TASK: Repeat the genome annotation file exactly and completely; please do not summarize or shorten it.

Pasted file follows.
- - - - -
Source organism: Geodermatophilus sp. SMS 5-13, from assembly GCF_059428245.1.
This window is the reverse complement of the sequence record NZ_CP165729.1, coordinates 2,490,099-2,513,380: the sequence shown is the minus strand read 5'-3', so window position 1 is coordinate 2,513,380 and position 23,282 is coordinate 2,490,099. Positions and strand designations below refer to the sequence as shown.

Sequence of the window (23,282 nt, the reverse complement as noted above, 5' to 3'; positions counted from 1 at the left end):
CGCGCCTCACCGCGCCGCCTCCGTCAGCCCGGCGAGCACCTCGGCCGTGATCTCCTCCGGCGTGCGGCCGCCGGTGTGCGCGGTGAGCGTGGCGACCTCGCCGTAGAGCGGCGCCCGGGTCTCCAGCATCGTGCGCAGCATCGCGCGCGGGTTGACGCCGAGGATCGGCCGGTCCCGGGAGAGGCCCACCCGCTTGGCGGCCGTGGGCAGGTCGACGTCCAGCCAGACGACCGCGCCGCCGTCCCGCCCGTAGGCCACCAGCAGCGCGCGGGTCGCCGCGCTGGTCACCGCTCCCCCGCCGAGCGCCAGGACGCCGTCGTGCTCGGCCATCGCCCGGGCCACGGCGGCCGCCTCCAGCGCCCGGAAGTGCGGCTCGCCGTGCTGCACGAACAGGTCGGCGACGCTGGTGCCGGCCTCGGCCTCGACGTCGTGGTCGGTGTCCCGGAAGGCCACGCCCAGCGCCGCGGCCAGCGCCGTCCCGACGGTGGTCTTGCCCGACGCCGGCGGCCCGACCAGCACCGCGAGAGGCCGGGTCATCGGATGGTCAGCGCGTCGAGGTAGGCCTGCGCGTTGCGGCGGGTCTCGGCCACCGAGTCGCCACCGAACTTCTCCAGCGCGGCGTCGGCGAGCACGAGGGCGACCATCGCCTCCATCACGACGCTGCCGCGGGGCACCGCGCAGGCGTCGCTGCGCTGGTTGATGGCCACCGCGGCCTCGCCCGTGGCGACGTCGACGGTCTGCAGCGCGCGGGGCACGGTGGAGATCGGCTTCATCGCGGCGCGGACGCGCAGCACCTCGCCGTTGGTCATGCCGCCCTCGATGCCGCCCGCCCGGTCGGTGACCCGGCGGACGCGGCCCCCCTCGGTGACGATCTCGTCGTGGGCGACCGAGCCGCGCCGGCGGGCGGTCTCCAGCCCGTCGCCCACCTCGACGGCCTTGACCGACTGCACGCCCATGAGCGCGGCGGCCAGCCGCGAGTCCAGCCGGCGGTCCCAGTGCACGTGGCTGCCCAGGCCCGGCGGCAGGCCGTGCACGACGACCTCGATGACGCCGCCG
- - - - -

Source organism: Geodermatophilus sp. SMS 5-13, from assembly GCF_059428245.1.
This window is the reverse complement of the sequence record NZ_CP165729.1, coordinates 2,490,099-2,513,380: the sequence shown is the minus strand read 5'-3', so window position 1 is coordinate 2,513,380 and position 23,282 is coordinate 2,490,099. Positions and strand designations below refer to the sequence as shown.

Sequence of the window (23,282 nt, the reverse complement as noted above, 5' to 3'; positions counted from 1 at the left end):
CGCGCCTCACCGCGCCGCCTCCGTCAGCCCGGCGAGCACCTCGGCCGTGATCTCCTCCGGCGTGCGGCCGCCGGTGTGCGCGGTGAGCGTGGCGACCTCGCCGTAGAGCGGCGCCCGGGTCTCCAGCATCGTGCGCAGCATCGCGCGCGGGTTGACGCCGAGGATCGGCCGGTCCCGGGAGAGGCCCACCCGCTTGGCGGCCGTGGGCAGGTCGACGTCCAGCCAGACGACCGCGCCGCCGTCCCGCCCGTAGGCCACCAGCAGCGCGCGGGTCGCCGCGCTGGTCACCGCTCCCCCGCCGAGCGCCAGGACGCCGTCGTGCTCGGCCATCGCCCGGGCCACGGCGGCCGCCTCCAGCGCCCGGAAGTGCGGCTCGCCGTGCTGCACGAACAGGTCGGCGACGCTGGTGCCGGCCTCGGCCTCGACGTCGTGGTCGGTGTCCCGGAAGGCCACGCCCAGCGCCGCGGCCAGCGCCGTCCCGACGGTGGTCTTGCCCGACGCCGGCGGCCCGACCAGCACCGCGAGAGGCCGGGTCATCGGATGGTCAGCGCGTCGAGGTAGGCCTGCGCGTTGCGGCGGGTCTCGGCCACCGAGTCGCCACCGAACTTCTCCAGCGCGGCGTCGGCGAGCACGAGGGCGACCATCGCCTCCATCACGACGCTGCCGCGGGGCACCGCGCAGGCGTCGCTGCGCTGGTTGATGGCCACCGCGGCCTCGCCCGTGGCGACGTCGACGGTCTGCAGCGCGCGGGGCACGGTGGAGATCGGCTTCATCGCGGCGCGGACGCGCAGCACCTCGCCGTTGGTCATGCCGCCCTCGATGCCGCCCGCCCGGTCGGTGACCCGGCGGACGCGGCCCCCCTCGGTGACGATCTCGTCGTGGGCGACCGAGCCGCGCCGGCGGGCGGTCTCCAGCCCGTCGCCCACCTCGACGGCCTTGACCGACTGCACGCCCATGAGCGCGGCGGCCAGCCGCGAGTCCAGCCGGCGGTCCCAGTGCACGTGGCTGCCCAGGCCCGGCGGCAGGCCGTGCACGACGACCTCGATGACGCCGCCG